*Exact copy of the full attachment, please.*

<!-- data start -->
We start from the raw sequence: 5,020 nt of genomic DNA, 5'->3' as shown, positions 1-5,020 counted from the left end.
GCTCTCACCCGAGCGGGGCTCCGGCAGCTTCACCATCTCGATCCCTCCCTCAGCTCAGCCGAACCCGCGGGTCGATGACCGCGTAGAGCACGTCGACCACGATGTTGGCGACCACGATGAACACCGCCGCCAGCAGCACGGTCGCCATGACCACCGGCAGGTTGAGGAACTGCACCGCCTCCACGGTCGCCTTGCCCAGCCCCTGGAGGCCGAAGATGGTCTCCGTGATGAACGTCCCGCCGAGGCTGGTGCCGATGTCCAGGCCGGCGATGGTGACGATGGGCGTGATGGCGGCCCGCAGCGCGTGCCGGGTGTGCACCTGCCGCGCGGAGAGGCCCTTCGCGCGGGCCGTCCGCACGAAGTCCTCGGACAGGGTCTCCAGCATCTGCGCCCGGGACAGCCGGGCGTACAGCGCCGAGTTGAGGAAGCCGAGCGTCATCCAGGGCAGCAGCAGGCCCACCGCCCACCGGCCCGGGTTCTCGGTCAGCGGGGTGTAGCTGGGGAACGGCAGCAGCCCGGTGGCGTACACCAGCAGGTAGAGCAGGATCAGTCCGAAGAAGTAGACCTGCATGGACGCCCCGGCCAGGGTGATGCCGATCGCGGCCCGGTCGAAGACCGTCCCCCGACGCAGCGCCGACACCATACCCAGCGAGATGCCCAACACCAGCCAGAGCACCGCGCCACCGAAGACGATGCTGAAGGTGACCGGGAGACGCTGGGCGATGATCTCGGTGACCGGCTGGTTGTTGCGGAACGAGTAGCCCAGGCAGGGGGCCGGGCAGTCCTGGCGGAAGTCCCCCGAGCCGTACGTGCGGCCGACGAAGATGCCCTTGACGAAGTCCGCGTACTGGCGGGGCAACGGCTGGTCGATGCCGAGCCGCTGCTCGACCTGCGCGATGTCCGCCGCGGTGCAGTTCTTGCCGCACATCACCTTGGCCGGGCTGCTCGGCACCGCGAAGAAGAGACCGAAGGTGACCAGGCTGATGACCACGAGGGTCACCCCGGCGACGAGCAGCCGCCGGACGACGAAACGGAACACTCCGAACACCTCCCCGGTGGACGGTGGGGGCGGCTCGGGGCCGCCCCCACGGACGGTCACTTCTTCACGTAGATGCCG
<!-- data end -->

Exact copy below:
We start from the raw sequence: 5,020 nt of genomic DNA, 5'->3' as shown, positions 1-5,020 counted from the left end.
GCTCTCACCCGAGCGGGGCTCCGGCAGCTTCACCATCTCGATCCCTCCCTCAGCTCAGCCGAACCCGCGGGTCGATGACCGCGTAGAGCACGTCGACCACGATGTTGGCGACCACGATGAACACCGCCGCCAGCAGCACGGTCGCCATGACCACCGGCAGGTTGAGGAACTGCACCGCCTCCACGGTCGCCTTGCCCAGCCCCTGGAGGCCGAAGATGGTCTCCGTGATGAACGTCCCGCCGAGGCTGGTGCCGATGTCCAGGCCGGCGATGGTGACGATGGGCGTGATGGCGGCCCGCAGCGCGTGCCGGGTGTGCACCTGCCGCGCGGAGAGGCCCTTCGCGCGGGCCGTCCGCACGAAGTCCTCGGACAGGGTCTCCAGCATCTGCGCCCGGGACAGCCGGGCGTACAGCGCCGAGTTGAGGAAGCCGAGCGTCATCCAGGGCAGCAGCAGGCCCACCGCCCACCGGCCCGGGTTCTCGGTCAGCGGGGTGTAGCTGGGGAACGGCAGCAGCCCGGTGGCGTACACCAGCAGGTAGAGCAGGATCAGTCCGAAGAAGTAGACCTGCATGGACGCCCCGGCCAGGGTGATGCCGATCGCGGCCCGGTCGAAGACCGTCCCCCGACGCAGCGCCGACACCATACCCAGCGAGATGCCCAACACCAGCCAGAGCACCGCGCCACCGAAGACGATGCTGAAGGTGACCGGGAGACGCTGGGCGATGATCTCGGTGACCGGCTGGTTGTTGCGGAACGAGTAGCCCAGGCAGGGGGCCGGGCAGTCCTGGCGGAAGTCCCCCGAGCCGTACGTGCGGCCGACGAAGATGCCCTTGACGAAGTCCGCGTACTGGCGGGGCAACGGCTGGTCGATGCCGAGCCGCTGCTCGACCTGCGCGATGTCCGCCGCGGTGCAGTTCTTGCCGCACATCACCTTGGCCGGGCTGCTCGGCACCGCGAAGAAGAGACCGAAGGTGACCAGGCTGATGACCACGAGGGTCACCCCGGCGACGAGCAGCCGCCGGACGACGAAACGGAACACTCCGAACACCTCCCCGGTGGACGGTGGGGGCGGCTCGGGGCCGCCCCCACGGACGGTCACTTCTTCACGTAGATGCCG